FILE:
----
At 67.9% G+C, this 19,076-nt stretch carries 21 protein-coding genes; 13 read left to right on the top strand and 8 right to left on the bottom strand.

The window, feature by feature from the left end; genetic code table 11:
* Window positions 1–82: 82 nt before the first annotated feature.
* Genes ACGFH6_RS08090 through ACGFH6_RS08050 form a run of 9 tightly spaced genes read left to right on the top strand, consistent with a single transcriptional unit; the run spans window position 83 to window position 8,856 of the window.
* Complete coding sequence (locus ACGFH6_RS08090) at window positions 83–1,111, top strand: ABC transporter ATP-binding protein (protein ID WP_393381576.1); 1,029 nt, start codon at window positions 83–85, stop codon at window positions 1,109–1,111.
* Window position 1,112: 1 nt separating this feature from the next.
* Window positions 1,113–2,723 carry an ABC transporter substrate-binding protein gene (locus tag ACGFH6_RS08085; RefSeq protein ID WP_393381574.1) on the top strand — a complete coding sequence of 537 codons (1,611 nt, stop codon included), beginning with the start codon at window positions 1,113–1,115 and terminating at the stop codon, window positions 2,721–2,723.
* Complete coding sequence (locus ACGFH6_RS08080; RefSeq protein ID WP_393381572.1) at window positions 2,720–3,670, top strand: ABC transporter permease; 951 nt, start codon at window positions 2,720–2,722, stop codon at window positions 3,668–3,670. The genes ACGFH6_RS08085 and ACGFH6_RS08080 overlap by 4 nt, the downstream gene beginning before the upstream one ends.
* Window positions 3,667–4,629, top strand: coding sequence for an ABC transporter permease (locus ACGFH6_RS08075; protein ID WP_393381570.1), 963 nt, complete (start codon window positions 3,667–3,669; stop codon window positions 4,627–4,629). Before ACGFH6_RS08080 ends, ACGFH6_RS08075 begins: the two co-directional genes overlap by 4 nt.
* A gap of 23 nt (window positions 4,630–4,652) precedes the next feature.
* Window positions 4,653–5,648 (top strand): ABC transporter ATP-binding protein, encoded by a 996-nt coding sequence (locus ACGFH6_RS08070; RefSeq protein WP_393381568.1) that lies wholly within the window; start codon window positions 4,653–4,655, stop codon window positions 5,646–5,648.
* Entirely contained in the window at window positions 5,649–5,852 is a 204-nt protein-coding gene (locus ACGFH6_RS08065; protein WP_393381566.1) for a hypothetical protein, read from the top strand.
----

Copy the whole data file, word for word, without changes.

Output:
At 67.9% G+C, this 19,076-nt stretch carries 21 protein-coding genes; 13 read left to right on the top strand and 8 right to left on the bottom strand.

The window, feature by feature from the left end; genetic code table 11:
* Window positions 1–82: 82 nt before the first annotated feature.
* Genes ACGFH6_RS08090 through ACGFH6_RS08050 form a run of 9 tightly spaced genes read left to right on the top strand, consistent with a single transcriptional unit; the run spans window position 83 to window position 8,856 of the window.
* Complete coding sequence (locus ACGFH6_RS08090) at window positions 83–1,111, top strand: ABC transporter ATP-binding protein (protein ID WP_393381576.1); 1,029 nt, start codon at window positions 83–85, stop codon at window positions 1,109–1,111.
* Window position 1,112: 1 nt separating this feature from the next.
* Window positions 1,113–2,723 carry an ABC transporter substrate-binding protein gene (locus tag ACGFH6_RS08085; RefSeq protein ID WP_393381574.1) on the top strand — a complete coding sequence of 537 codons (1,611 nt, stop codon included), beginning with the start codon at window positions 1,113–1,115 and terminating at the stop codon, window positions 2,721–2,723.
* Complete coding sequence (locus ACGFH6_RS08080; RefSeq protein ID WP_393381572.1) at window positions 2,720–3,670, top strand: ABC transporter permease; 951 nt, start codon at window positions 2,720–2,722, stop codon at window positions 3,668–3,670. The genes ACGFH6_RS08085 and ACGFH6_RS08080 overlap by 4 nt, the downstream gene beginning before the upstream one ends.
* Window positions 3,667–4,629, top strand: coding sequence for an ABC transporter permease (locus ACGFH6_RS08075; protein ID WP_393381570.1), 963 nt, complete (start codon window positions 3,667–3,669; stop codon window positions 4,627–4,629). Before ACGFH6_RS08080 ends, ACGFH6_RS08075 begins: the two co-directional genes overlap by 4 nt.
* A gap of 23 nt (window positions 4,630–4,652) precedes the next feature.
* Window positions 4,653–5,648 (top strand): ABC transporter ATP-binding protein, encoded by a 996-nt coding sequence (locus ACGFH6_RS08070; RefSeq protein WP_393381568.1) that lies wholly within the window; start codon window positions 4,653–4,655, stop codon window positions 5,646–5,648.
* Entirely contained in the window at window positions 5,649–5,852 is a 204-nt protein-coding gene (locus ACGFH6_RS08065; protein WP_393381566.1) for a hypothetical protein, read from the top strand.